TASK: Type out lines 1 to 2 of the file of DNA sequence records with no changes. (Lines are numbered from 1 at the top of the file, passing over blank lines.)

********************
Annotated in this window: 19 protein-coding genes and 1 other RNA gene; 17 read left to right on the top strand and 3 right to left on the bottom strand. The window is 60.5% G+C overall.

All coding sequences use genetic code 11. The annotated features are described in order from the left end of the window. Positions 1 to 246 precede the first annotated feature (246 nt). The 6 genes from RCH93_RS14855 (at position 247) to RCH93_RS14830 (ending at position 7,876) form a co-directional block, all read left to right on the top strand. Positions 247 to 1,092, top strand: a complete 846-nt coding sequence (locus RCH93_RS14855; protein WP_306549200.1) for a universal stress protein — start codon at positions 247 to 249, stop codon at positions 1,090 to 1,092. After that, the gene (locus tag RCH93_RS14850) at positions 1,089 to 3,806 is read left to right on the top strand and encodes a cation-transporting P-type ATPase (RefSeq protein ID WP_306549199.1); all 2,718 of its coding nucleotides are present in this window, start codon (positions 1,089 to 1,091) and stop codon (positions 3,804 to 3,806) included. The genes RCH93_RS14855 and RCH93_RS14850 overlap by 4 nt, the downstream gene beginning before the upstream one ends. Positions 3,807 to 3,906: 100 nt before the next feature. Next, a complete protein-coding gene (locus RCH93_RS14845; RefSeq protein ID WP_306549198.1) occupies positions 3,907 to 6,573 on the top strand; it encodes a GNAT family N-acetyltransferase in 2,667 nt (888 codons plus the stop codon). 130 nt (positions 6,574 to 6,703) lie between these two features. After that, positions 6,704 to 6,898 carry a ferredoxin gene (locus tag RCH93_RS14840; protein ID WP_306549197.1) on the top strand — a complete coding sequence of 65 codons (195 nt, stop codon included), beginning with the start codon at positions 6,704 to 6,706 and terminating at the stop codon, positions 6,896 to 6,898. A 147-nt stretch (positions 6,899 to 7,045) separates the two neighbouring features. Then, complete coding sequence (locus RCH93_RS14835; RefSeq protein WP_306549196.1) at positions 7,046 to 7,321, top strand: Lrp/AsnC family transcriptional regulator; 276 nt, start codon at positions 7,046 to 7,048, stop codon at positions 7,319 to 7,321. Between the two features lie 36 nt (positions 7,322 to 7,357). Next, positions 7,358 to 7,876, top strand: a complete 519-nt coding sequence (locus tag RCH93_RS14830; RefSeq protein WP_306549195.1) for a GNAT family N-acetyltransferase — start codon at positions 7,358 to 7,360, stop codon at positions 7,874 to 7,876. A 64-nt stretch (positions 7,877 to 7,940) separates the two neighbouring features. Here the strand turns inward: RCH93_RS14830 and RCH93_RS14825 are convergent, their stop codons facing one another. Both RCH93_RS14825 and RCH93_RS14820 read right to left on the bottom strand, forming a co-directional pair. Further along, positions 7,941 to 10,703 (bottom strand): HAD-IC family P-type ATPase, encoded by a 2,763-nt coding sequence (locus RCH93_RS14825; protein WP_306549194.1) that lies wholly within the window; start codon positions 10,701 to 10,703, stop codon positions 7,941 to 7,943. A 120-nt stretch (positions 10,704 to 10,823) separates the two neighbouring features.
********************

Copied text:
Annotated in this window: 19 protein-coding genes and 1 other RNA gene; 17 read left to right on the top strand and 3 right to left on the bottom strand. The window is 60.5% G+C overall.

All coding sequences use genetic code 11. The annotated features are described in order from the left end of the window. Positions 1 to 246 precede the first annotated feature (246 nt). The 6 genes from RCH93_RS14855 (at position 247) to RCH93_RS14830 (ending at position 7,876) form a co-directional block, all read left to right on the top strand. Positions 247 to 1,092, top strand: a complete 846-nt coding sequence (locus RCH93_RS14855; protein WP_306549200.1) for a universal stress protein — start codon at positions 247 to 249, stop codon at positions 1,090 to 1,092. After that, the gene (locus tag RCH93_RS14850) at positions 1,089 to 3,806 is read left to right on the top strand and encodes a cation-transporting P-type ATPase (RefSeq protein ID WP_306549199.1); all 2,718 of its coding nucleotides are present in this window, start codon (positions 1,089 to 1,091) and stop codon (positions 3,804 to 3,806) included. The genes RCH93_RS14855 and RCH93_RS14850 overlap by 4 nt, the downstream gene beginning before the upstream one ends. Positions 3,807 to 3,906: 100 nt before the next feature. Next, a complete protein-coding gene (locus RCH93_RS14845; RefSeq protein ID WP_306549198.1) occupies positions 3,907 to 6,573 on the top strand; it encodes a GNAT family N-acetyltransferase in 2,667 nt (888 codons plus the stop codon). 130 nt (positions 6,574 to 6,703) lie between these two features. After that, positions 6,704 to 6,898 carry a ferredoxin gene (locus tag RCH93_RS14840; protein ID WP_306549197.1) on the top strand — a complete coding sequence of 65 codons (195 nt, stop codon included), beginning with the start codon at positions 6,704 to 6,706 and terminating at the stop codon, positions 6,896 to 6,898. A 147-nt stretch (positions 6,899 to 7,045) separates the two neighbouring features. Then, complete coding sequence (locus RCH93_RS14835; RefSeq protein WP_306549196.1) at positions 7,046 to 7,321, top strand: Lrp/AsnC family transcriptional regulator; 276 nt, start codon at positions 7,046 to 7,048, stop codon at positions 7,319 to 7,321. Between the two features lie 36 nt (positions 7,322 to 7,357). Next, positions 7,358 to 7,876, top strand: a complete 519-nt coding sequence (locus tag RCH93_RS14830; RefSeq protein WP_306549195.1) for a GNAT family N-acetyltransferase — start codon at positions 7,358 to 7,360, stop codon at positions 7,874 to 7,876. A 64-nt stretch (positions 7,877 to 7,940) separates the two neighbouring features. Here the strand turns inward: RCH93_RS14830 and RCH93_RS14825 are convergent, their stop codons facing one another. Both RCH93_RS14825 and RCH93_RS14820 read right to left on the bottom strand, forming a co-directional pair. Further along, positions 7,941 to 10,703 (bottom strand): HAD-IC family P-type ATPase, encoded by a 2,763-nt coding sequence (locus RCH93_RS14825; protein WP_306549194.1) that lies wholly within the window; start codon positions 10,701 to 10,703, stop codon positions 7,941 to 7,943. A 120-nt stretch (positions 10,704 to 10,823) separates the two neighbouring features.